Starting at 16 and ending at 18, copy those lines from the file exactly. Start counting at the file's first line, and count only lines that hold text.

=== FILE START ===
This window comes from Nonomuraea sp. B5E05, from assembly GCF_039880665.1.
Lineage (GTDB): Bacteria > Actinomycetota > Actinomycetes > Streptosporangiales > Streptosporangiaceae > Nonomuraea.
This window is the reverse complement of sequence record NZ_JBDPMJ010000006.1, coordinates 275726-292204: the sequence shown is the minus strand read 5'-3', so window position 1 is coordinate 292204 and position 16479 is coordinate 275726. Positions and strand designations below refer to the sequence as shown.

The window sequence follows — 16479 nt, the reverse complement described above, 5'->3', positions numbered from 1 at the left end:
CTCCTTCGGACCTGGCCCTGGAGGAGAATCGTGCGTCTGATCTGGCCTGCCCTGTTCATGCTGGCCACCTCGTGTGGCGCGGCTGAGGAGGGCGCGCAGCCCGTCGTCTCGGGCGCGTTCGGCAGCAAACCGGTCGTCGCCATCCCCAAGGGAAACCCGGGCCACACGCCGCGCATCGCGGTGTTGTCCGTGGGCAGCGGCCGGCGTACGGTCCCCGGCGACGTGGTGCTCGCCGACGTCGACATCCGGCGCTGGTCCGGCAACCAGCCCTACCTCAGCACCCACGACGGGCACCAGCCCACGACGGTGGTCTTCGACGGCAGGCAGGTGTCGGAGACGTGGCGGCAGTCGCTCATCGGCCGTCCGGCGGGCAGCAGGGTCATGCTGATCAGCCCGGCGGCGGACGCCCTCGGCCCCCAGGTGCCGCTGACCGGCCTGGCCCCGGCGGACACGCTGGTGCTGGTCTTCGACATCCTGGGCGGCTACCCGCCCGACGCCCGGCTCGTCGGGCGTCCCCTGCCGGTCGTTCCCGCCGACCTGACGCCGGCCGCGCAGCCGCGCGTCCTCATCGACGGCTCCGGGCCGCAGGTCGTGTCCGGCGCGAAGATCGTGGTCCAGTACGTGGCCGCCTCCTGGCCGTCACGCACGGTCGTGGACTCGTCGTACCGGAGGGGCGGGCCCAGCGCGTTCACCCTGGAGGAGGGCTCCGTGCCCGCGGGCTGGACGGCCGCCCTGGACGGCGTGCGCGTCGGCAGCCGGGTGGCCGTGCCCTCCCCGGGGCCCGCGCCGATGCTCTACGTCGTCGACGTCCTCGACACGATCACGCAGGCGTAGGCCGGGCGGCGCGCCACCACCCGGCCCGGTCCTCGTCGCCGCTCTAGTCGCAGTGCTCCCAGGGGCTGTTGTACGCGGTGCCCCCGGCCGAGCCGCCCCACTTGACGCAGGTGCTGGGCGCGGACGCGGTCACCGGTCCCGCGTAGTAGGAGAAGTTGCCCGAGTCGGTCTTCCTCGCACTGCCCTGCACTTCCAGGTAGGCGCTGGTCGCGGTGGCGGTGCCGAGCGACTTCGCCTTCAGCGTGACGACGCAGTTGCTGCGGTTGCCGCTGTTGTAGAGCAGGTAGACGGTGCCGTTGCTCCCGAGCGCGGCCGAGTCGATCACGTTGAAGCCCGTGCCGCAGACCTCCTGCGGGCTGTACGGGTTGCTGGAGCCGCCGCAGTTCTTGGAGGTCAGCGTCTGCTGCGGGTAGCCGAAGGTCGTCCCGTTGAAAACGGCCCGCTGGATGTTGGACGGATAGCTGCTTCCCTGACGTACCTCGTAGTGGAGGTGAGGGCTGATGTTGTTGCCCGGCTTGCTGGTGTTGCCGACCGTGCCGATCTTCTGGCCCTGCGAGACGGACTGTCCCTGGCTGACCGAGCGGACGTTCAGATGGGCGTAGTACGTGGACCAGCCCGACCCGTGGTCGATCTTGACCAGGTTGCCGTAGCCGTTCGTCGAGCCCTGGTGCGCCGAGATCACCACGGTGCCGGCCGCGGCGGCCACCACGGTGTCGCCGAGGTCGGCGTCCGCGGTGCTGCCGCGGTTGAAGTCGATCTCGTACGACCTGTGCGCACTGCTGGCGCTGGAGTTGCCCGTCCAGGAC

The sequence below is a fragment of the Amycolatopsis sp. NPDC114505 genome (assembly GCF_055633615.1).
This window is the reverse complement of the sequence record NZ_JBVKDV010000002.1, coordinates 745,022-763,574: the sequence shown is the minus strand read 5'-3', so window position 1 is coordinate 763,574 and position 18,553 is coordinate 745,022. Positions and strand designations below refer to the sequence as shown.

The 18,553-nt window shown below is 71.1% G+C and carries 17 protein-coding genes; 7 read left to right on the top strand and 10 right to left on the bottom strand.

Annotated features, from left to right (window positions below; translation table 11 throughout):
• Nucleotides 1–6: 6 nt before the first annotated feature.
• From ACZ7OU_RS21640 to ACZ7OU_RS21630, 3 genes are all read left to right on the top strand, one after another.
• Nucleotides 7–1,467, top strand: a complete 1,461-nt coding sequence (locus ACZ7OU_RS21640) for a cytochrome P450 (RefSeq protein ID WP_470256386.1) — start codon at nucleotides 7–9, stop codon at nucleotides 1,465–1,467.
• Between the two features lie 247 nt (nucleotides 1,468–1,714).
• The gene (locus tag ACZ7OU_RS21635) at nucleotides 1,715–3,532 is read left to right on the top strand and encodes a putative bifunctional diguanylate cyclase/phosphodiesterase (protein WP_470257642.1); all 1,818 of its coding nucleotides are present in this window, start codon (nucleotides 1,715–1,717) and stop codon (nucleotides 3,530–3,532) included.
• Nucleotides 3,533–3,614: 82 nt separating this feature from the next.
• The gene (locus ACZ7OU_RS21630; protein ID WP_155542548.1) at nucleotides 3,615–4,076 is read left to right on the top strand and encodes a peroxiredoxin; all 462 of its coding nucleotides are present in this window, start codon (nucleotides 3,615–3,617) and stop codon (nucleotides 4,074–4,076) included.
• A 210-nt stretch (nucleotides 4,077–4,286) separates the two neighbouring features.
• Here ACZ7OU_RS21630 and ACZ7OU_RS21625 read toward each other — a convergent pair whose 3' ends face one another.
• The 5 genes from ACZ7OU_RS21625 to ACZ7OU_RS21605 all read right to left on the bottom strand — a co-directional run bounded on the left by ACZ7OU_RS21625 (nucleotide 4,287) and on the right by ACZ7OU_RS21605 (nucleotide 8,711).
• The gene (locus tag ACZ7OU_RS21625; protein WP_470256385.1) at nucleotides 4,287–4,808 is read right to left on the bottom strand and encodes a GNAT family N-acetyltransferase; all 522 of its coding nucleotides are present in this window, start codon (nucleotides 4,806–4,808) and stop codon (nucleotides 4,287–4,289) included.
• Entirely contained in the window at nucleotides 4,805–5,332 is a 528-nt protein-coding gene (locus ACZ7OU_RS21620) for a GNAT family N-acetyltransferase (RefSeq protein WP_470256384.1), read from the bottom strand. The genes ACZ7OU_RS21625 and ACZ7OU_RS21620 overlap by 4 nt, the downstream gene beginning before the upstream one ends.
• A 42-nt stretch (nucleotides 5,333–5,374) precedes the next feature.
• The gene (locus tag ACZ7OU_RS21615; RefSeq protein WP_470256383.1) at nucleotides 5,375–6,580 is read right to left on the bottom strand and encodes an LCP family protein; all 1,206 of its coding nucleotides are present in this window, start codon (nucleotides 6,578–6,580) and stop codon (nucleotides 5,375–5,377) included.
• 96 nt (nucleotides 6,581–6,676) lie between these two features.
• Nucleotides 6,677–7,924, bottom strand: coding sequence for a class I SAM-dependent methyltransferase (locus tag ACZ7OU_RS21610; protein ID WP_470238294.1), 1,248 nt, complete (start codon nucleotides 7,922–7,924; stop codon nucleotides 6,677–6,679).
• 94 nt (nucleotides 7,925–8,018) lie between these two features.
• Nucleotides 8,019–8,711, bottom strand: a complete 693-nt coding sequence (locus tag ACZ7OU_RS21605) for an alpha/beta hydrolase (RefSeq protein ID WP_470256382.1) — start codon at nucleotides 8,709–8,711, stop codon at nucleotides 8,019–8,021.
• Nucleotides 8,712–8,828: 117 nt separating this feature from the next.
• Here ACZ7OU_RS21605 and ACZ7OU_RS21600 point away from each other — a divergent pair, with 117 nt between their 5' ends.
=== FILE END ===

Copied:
• The gene (locus ACZ7OU_RS21630; protein ID WP_155542548.1) at nucleotides 3,615–4,076 is read left to right on the top strand and encodes a peroxiredoxin; all 462 of its coding nucleotides are present in this window, start codon (nucleotides 3,615–3,617) and stop codon (nucleotides 4,074–4,076) included.
• A 210-nt stretch (nucleotides 4,077–4,286) separates the two neighbouring features.
• Here ACZ7OU_RS21630 and ACZ7OU_RS21625 read toward each other — a convergent pair whose 3' ends face one another.